A tenth planet

by Wm. Robert Johnston
last updated 4 March 2007

Note added 14 September 2006: The International Astronomical Union has named 2003 UB313 and its satellite: Eris and Dysnomia, respectively. The Minor Planet Center has assigned minor planet numbers to 2002 UB313 and Pluto as well: (136199) and (134340), respectively.
Note added 24 August 2006: The International Astronomical Union has passed a resolution classifying Pluto and 2003 UB313 as "dwarf planets". This new category also includes the asteroid (1) Ceres, and a minimum of 12 other trans-Neptunian objects/asteroids are candidates for this transitional classification. For more see this page.
On 29 July 2005 came announcement of the discovery of a trans-Neptunian object larger than Pluto. The issue of whether the astronomical community will officially designate it a planet has yet to be determined--but provisionally, based on size, I'll refer to it here as the tenth planet in our solar system.

On 28 July 2005, J. L. Ortiz et al. announced discovery of an object nearly as large as Pluto, now designated 2003 EL61. Apparently the object had been previously observed by a team led by Brown, who was withholding announcement of this and two other large trans-Neptunian objects (TNOs) until a conference in September. Discovery credit in astronomy is based on who announces first, which was the Ortiz team. Reportedly someone accessed one or more computers of the Brown team, prompting them to announce discovery of the other two large TNOs on 29 July. One of these, now designated 2003 UB313, is clearly larger than Pluto based on its observed brightness. The other, designated 2005 FY9, is over half the diameter of Pluto. Additionally, the Brown team reported having observed a satellite of 2003 EL61, constraining mass of the system to about 30% that of Pluto. A second satellite of 2003 EL61 was discovered a short time later.

The new planet "Eris", appears to be between Pluto and the Earth's Moon in size. It is probably mostly ice (water ice and frozen methane). It takes about 560 years to orbit the Sun once in its very eccentric orbit. At its closest to the Sun, it is just inside Pluto's average distance from the Sun; at its furthest, it is three times as far from the Sun as Neptune. Its orbit is inclined 44° to the ecliptic, the plane of the Earth's orbit. All the planets out to Neptune orbit close to the ecliptic, and the high inclination of 2003 UB313 is part of why it had not been discovered sooner.

On 1 October 2005, M. Brown and his team announced discovery of a satellite to 2003 UB313. The satellite is estimated to be about 350 km across.

To add to these finds, two more satellites of Pluto were discovered, both estimated at on the order of 100 km across and both orbiting outside the orbit of Charon.

The first measurement of the diameter of 2003 UB313 was reported in February 2006. The team of Bertoldi, Altenhoff, Weiss, Menten, and Thum made thermal infrared measurements from the IRAM telescope in Spain and found a diameter of 3000 km plus or minus 400 km. In April the team of Brown, Schaller, Roe, Rabiowitz, and Trujillo reported results from direct imagery of 2003 UB313, indicating a diameter of 2400 km plus or minus 100 km.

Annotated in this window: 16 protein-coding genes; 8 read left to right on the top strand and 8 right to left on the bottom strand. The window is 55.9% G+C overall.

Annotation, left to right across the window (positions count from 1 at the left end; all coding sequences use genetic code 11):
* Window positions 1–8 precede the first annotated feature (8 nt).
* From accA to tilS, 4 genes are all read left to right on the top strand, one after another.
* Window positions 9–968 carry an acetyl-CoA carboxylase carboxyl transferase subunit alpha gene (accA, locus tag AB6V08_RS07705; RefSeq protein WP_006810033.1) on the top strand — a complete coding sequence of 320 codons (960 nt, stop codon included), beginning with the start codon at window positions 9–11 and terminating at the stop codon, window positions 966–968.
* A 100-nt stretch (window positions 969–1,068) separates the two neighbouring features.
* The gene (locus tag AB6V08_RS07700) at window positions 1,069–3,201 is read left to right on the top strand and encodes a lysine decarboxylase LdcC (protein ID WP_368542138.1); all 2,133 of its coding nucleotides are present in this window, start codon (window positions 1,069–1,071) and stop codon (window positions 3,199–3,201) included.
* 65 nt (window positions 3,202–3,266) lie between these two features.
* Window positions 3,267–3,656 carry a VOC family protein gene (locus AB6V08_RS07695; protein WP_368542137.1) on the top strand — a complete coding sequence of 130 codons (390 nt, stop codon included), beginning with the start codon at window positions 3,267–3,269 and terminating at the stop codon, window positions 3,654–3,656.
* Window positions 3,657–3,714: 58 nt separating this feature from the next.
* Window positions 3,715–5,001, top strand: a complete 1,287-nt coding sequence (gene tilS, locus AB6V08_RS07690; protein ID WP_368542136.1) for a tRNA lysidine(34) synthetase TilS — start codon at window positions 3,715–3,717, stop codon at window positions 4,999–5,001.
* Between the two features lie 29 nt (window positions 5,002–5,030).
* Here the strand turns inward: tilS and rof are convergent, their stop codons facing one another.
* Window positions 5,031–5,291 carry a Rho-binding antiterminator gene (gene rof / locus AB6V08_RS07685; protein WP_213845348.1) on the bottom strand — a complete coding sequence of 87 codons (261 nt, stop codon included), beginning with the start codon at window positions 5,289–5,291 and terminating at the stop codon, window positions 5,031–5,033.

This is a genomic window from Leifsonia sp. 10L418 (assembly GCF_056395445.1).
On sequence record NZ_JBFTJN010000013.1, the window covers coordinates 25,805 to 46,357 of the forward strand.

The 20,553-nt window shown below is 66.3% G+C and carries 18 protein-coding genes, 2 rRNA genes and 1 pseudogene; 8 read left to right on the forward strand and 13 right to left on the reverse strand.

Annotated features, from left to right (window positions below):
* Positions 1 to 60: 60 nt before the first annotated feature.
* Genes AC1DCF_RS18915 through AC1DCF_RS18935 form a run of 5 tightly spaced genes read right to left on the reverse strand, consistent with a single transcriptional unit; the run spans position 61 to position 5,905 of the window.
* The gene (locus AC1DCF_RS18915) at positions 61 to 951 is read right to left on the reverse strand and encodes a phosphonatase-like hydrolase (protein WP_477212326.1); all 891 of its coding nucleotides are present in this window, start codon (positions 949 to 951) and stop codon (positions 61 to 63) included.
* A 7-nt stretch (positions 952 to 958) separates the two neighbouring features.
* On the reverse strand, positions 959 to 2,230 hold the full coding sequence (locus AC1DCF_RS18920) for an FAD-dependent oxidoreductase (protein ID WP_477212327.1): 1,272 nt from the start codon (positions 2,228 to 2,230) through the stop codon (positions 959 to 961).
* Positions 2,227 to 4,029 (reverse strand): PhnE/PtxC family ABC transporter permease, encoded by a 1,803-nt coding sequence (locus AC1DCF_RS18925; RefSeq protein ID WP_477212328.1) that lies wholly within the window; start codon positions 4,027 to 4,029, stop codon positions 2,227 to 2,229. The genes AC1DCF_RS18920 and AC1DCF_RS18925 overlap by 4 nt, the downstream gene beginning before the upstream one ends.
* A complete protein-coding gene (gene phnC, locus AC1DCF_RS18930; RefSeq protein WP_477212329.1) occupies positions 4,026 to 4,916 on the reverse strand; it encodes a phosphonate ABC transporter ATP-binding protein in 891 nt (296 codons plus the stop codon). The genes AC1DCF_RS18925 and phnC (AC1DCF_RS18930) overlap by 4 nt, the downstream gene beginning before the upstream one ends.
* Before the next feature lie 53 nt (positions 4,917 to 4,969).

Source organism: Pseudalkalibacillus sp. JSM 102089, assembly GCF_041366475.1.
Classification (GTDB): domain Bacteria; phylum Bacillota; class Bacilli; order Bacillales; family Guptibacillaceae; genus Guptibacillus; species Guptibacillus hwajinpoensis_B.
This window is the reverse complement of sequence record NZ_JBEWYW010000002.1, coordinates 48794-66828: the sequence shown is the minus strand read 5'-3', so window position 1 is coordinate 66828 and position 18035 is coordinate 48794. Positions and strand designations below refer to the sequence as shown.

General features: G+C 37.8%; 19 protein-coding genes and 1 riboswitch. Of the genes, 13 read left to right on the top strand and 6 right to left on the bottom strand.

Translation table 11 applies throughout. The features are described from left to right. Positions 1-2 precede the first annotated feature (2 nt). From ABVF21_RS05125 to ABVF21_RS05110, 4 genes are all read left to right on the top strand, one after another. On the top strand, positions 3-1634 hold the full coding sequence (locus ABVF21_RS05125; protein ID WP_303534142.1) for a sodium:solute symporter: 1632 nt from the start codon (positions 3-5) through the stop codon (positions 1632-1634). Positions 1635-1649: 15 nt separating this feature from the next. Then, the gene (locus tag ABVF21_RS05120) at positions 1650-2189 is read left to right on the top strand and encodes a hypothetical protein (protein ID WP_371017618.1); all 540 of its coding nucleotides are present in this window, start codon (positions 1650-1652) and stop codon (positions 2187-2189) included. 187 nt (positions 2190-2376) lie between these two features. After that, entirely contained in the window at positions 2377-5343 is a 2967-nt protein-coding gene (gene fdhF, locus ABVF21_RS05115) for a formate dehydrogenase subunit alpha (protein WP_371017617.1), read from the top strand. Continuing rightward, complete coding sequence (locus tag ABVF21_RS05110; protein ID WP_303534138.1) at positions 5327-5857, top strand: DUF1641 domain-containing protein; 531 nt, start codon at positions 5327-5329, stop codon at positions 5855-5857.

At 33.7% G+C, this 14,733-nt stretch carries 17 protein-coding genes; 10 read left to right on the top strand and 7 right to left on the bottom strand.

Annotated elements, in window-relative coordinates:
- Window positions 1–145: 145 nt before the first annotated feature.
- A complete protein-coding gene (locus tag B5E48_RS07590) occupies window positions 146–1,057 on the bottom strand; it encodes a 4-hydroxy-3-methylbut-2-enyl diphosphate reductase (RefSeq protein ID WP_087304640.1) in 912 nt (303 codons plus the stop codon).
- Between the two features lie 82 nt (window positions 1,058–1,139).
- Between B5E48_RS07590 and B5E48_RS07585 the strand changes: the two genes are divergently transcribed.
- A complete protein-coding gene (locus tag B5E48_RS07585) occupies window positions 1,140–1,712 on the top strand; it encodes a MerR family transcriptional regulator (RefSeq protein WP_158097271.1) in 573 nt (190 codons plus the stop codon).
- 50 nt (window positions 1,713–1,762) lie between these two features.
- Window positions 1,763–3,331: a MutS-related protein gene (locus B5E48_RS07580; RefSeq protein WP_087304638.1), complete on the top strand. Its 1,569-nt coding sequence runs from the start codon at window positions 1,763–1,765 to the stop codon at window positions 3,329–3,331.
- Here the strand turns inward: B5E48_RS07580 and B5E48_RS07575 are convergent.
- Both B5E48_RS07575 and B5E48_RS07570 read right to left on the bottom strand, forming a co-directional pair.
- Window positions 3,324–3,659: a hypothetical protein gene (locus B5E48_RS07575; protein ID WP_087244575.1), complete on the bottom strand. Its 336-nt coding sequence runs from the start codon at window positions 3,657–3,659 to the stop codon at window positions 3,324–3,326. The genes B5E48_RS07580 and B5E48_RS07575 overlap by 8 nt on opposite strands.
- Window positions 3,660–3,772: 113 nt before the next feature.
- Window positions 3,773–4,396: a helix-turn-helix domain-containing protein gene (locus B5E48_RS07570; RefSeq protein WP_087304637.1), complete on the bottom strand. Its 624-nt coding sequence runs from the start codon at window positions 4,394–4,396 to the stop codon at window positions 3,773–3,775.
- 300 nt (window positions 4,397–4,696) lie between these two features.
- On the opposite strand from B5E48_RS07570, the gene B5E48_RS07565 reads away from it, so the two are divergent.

The table below lists information on Neptune, Pluto, the newly discovered "planet" temporarily designated 2003 UB313, and the other largest known TNOs.

objectdiameter (km)perihelion
distance (AU)
aphelion
distance (AU)
semimajor
axis (AU)
eccentricitydiscoveredsatellites
Neptune 50,40029.830.430.10.011846 Proteus (D=420 km, a=117,600 km);
Triton (D=2,710 km, a=354,800 km);
Nereid (D=340 km, a=5,513,000 km);
10 others known
(90482) Orcus 91030.848.139.40.222004 one unnamed (D=290 km?, a~9,000 km?)
Pluto 2,34029.749.339.50.251930 Charon (D=1212 km, a=19,570 km);
S/2005 P2 (D=90?, a=48,700 km);
S/2005 P1 (D=110?, a=64,780 km)
(20000) Varuna 87040.845.243.00.052000
(19308) 1996 TO66 90038.048.543.20.121996
(136108) 2003 EL61 1,38035.251.543.30.192003*S/2005 (2003 EL61) 2 (D=170 km?, a=39,300 km);
S/2005 (2003 EL61) 1 (D=300 km?, a=49,500 km)
(50000) Quaoar 1,26042.045.043.50.042002 one unnamed (D=100 km?, a~11,000 km?)
(136472) 2005 FY9 1,50038.752.645.60.152005
(84522) 2002 TC302 1,20039.071.255.10.292002
Eris 2,66037.897.667.70.442003*Dysnomia (D=350 km?, a=36,000 km?)
(90377) Sedna 1,50076.1913 495 0.852003

* As their provisional designations indicate, 2003 UB313 (=Eris) and 2003 EL61 were discovered in images taken in 2003; they were not comfirmed/announced until 2005.


See this page for a size comparison of these objects.

See this page for more information on 2003 UB313 and its satellite.

See this page for more information on 2003 EL61 and its satellites.


More data on the largest objects beyond Neptune:

objectabsolute
magnitude
H
diameter (km)albedodensity
(g/cm3)
B-V colorsurface
constituents
Eris -1.162660 3000.690.122.26? 0.71CH4, N2?
Pluto -1.0 2360 700.60 1.920.120.87CH4, N2, CO
(136472) 2005 FY9 -0.251500 3000.780.09-- 0.9 CH4, ?
(136108) 2003 EL61 0.441380 600.660.062.970.370.63H2O, O2?
Charon 0.9 1212 30.370.021.630.070.71H2O, NH3-H2O
(90377) Sedna 1.561500 3000.210.07-- 1.23CH4, N2
(90482) Orcus 2.27 910 2000.200.03-- 0.68H2O, ?
(50000) Quaoar 2.721260 1900.100.03-- 0.94H2O, NH3-H2O


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© 2005-2006, 2007 by Wm. Robert Johnston.
Last modified 4 March 2007.
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